While I'm reasonably experienced within Objective-C, I'm not as deeply versed in Smalltalk as many, but I've done a bit of it.
It would be difficult to really enumerate a list of which language has which features for a couple of reasons.
First, what is a "language feature" at all? In Objective-C, even blocks are really built in conjunction with the Foundation APIs and things like the
for(... in ...) syntax requires conformance to relatively high level protocol. Can you really talk about a language any more without also considering features of the most important API(s)? Same goes for Smalltalk.
Secondly, the two are very similar in terms of how messaging works and how inheritance is implemented, but they are also very different in how code goes from a thought in your head to running on your machine. Conceptually different to the point that it makes a feature-by-feature comparisons between the two difficult.
The key difference between the two really comes down to the foundation upon which they are built. Objective-C is built on top of C and, thus, inherits all the strengths (speed, portability, flexibility, etc..) and weaknesses (effectively a macro assembler, goofy call ABI, lack of any kind of safety net) of C & compiled-to-the-metal languages. While Objective-C layers on a bunch of relatively high level OO features, both compile time and runtime, there are limits because of the nature of C.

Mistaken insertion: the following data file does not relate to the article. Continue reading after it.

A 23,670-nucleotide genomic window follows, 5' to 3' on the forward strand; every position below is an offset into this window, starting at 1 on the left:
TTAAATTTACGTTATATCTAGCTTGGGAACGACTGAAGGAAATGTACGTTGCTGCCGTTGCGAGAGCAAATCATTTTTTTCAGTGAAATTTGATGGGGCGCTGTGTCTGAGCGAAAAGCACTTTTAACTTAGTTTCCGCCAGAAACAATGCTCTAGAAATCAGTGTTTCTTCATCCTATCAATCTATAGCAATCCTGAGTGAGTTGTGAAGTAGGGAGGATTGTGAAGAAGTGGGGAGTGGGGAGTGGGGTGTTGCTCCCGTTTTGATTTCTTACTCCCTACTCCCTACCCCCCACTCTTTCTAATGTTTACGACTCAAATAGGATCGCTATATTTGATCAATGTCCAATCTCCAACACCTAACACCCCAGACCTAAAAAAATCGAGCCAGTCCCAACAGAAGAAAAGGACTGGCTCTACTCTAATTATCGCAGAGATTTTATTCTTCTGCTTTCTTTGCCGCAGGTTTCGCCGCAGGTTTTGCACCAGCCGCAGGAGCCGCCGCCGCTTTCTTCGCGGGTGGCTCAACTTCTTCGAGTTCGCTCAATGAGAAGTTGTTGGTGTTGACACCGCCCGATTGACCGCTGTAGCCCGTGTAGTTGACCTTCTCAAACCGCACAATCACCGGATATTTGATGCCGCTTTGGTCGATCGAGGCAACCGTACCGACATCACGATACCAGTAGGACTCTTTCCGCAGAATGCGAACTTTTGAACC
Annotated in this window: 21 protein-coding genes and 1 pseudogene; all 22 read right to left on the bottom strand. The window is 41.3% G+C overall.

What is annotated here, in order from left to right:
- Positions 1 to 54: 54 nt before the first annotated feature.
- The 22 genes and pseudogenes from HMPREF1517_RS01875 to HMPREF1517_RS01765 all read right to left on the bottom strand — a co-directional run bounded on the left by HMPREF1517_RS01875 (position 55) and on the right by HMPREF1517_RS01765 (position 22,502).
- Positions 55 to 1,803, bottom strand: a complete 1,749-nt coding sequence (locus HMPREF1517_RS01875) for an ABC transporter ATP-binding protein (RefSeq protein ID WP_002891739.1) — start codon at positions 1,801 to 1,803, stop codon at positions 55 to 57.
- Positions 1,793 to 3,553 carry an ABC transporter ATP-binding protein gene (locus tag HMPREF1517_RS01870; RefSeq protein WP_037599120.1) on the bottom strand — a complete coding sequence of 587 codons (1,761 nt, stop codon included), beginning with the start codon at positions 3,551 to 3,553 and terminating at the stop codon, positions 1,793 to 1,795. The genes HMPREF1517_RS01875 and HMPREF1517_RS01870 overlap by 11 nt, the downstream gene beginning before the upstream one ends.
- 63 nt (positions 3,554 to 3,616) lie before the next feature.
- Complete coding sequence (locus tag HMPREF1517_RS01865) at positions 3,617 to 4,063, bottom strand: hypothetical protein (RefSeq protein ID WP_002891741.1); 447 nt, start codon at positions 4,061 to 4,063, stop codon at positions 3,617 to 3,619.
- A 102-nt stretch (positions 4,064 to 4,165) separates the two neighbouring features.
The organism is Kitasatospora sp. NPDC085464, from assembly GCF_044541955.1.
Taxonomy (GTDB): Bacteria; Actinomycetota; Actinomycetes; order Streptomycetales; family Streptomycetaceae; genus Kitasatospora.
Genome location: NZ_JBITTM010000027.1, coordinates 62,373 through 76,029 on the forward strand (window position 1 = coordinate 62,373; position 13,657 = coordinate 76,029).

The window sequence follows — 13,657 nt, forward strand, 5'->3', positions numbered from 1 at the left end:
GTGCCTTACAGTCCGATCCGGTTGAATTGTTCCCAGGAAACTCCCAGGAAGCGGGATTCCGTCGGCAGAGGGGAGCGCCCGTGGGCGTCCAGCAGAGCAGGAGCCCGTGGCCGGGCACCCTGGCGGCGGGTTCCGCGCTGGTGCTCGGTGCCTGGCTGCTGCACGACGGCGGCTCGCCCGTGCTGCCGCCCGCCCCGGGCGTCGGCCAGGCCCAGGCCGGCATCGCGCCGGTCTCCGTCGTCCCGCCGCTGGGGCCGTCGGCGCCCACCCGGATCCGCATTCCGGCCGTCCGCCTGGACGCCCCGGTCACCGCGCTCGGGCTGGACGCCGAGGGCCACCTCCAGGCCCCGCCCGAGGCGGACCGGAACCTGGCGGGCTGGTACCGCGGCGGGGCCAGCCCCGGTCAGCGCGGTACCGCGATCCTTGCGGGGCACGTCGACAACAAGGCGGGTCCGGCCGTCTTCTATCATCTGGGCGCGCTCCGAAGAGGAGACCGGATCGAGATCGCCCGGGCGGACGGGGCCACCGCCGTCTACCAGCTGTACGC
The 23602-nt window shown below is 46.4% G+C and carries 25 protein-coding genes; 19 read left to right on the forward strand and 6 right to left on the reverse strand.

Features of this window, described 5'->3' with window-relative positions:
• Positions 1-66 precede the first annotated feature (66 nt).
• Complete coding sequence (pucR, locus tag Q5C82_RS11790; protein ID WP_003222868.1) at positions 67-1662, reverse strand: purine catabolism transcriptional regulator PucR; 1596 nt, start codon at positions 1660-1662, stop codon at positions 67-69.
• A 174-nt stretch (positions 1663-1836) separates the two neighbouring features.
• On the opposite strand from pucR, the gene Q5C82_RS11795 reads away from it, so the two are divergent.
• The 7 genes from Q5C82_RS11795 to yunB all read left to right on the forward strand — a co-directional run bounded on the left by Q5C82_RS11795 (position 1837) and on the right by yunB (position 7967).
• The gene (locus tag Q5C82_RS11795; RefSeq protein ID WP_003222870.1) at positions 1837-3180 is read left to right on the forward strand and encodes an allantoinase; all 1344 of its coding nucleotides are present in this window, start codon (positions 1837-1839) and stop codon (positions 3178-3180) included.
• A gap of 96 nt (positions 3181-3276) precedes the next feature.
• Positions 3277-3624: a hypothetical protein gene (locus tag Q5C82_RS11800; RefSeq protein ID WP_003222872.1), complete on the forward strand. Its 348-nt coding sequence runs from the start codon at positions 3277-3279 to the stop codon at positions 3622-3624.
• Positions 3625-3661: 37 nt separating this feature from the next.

Smalltalk, on the other hand, takes a much more top-to-bottom-pure-OO model; everything, down to the representation of a bit, is an object. Even the call stack, exceptions, the interfaces, ...everything... is an object. And Smalltalk runs on a virtual machine which is typically, in and of itself, a relatively small native byte code interpreter that consumes a stream of smalltalk byte code that implements the higher level functionality. In smalltalk, it is much less about creating a standalone application and much more about configuring the virtual machine with a set of state and functionality that renders the features you need (wherein that configuration can effectively be snapshotted and distributed like an app).
All of this means that you always -- outside of locked down modes -- have a very high level shell to interact with the virtual machine. That shell is really also typically your IDE. Instead of edit-compile-fix-compile-run, you are generally writing code in an environment where the code is immediately live once it is syntactically sound. The lines between debugger, editor, runtime, and program are blurred.